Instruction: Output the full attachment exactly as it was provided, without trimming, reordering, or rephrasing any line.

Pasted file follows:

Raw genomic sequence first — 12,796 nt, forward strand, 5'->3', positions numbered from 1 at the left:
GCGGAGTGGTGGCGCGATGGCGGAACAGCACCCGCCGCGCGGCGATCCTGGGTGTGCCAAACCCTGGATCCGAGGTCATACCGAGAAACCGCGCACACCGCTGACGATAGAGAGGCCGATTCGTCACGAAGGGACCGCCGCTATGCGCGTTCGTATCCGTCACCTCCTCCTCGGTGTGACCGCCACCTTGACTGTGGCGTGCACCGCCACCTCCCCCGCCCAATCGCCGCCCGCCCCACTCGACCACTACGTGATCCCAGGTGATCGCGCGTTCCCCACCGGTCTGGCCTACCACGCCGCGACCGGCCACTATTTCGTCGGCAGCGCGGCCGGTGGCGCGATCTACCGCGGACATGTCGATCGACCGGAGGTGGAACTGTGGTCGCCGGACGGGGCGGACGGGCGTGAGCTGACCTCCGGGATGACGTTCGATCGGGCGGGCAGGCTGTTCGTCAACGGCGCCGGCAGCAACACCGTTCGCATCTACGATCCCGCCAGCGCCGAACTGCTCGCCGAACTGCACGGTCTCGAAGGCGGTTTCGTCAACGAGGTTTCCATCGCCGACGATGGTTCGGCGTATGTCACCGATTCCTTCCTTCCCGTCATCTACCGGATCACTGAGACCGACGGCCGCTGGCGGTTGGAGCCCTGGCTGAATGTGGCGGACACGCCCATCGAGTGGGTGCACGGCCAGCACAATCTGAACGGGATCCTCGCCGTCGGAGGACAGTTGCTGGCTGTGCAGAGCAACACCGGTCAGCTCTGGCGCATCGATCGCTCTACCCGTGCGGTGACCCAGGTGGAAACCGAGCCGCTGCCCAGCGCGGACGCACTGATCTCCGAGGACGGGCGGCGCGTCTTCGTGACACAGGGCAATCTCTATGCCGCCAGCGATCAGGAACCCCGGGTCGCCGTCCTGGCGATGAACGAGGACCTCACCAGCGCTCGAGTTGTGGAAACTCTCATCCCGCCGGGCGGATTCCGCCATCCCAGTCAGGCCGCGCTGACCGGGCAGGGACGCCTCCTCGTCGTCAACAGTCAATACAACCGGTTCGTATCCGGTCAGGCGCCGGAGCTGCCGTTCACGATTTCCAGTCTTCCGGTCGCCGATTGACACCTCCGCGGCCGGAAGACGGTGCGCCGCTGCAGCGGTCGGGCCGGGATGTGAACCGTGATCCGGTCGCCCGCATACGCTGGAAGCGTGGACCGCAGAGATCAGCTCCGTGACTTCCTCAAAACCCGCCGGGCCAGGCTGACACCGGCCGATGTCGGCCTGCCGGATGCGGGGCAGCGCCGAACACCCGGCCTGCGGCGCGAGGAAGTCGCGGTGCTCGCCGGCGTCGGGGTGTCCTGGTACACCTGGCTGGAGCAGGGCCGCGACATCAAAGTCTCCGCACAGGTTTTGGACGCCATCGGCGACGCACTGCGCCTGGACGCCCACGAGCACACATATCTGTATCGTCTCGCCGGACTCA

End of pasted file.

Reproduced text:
Raw genomic sequence first — 12,796 nt, forward strand, 5'->3', positions numbered from 1 at the left:
GCGGAGTGGTGGCGCGATGGCGGAACAGCACCCGCCGCGCGGCGATCCTGGGTGTGCCAAACCCTGGATCCGAGGTCATACCGAGAAACCGCGCACACCGCTGACGATAGAGAGGCCGATTCGTCACGAAGGGACCGCCGCTATGCGCGTTCGTATCCGTCACCTCCTCCTCGGTGTGACCGCCACCTTGACTGTGGCGTGCACCGCCACCTCCCCCGCCCAATCGCCGCCCGCCCCACTCGACCACTACGTGATCCCAGGTGATCGCGCGTTCCCCACCGGTCTGGCCTACCACGCCGCGACCGGCCACTATTTCGTCGGCAGCGCGGCCGGTGGCGCGATCTACCGCGGACATGTCGATCGACCGGAGGTGGAACTGTGGTCGCCGGACGGGGCGGACGGGCGTGAGCTGACCTCCGGGATGACGTTCGATCGGGCGGGCAGGCTGTTCGTCAACGGCGCCGGCAGCAACACCGTTCGCATCTACGATCCCGCCAGCGCCGAACTGCTCGCCGAACTGCACGGTCTCGAAGGCGGTTTCGTCAACGAGGTTTCCATCGCCGACGATGGTTCGGCGTATGTCACCGATTCCTTCCTTCCCGTCATCTACCGGATCACTGAGACCGACGGCCGCTGGCGGTTGGAGCCCTGGCTGAATGTGGCGGACACGCCCATCGAGTGGGTGCACGGCCAGCACAATCTGAACGGGATCCTCGCCGTCGGAGGACAGTTGCTGGCTGTGCAGAGCAACACCGGTCAGCTCTGGCGCATCGATCGCTCTACCCGTGCGGTGACCCAGGTGGAAACCGAGCCGCTGCCCAGCGCGGACGCACTGATCTCCGAGGACGGGCGGCGCGTCTTCGTGACACAGGGCAATCTCTATGCCGCCAGCGATCAGGAACCCCGGGTCGCCGTCCTGGCGATGAACGAGGACCTCACCAGCGCTCGAGTTGTGGAAACTCTCATCCCGCCGGGCGGATTCCGCCATCCCAGTCAGGCCGCGCTGACCGGGCAGGGACGCCTCCTCGTCGTCAACAGTCAATACAACCGGTTCGTATCCGGTCAGGCGCCGGAGCTGCCGTTCACGATTTCCAGTCTTCCGGTCGCCGATTGACACCTCCGCGGCCGGAAGACGGTGCGCCGCTGCAGCGGTCGGGCCGGGATGTGAACCGTGATCCGGTCGCCCGCATACGCTGGAAGCGTGGACCGCAGAGATCAGCTCCGTGACTTCCTCAAAACCCGCCGGGCCAGGCTGACACCGGCCGATGTCGGCCTGCCGGATGCGGGGCAGCGCCGAACACCCGGCCTGCGGCGCGAGGAAGTCGCGGTGCTCGCCGGCGTCGGGGTGTCCTGGTACACCTGGCTGGAGCAGGGCCGCGACATCAAAGTCTCCGCACAGGTTTTGGACGCCATCGGCGACGCACTGCGCCTGGACGCCCACGAGCACACATATCTGTATCGTCTCGCCGGACTCA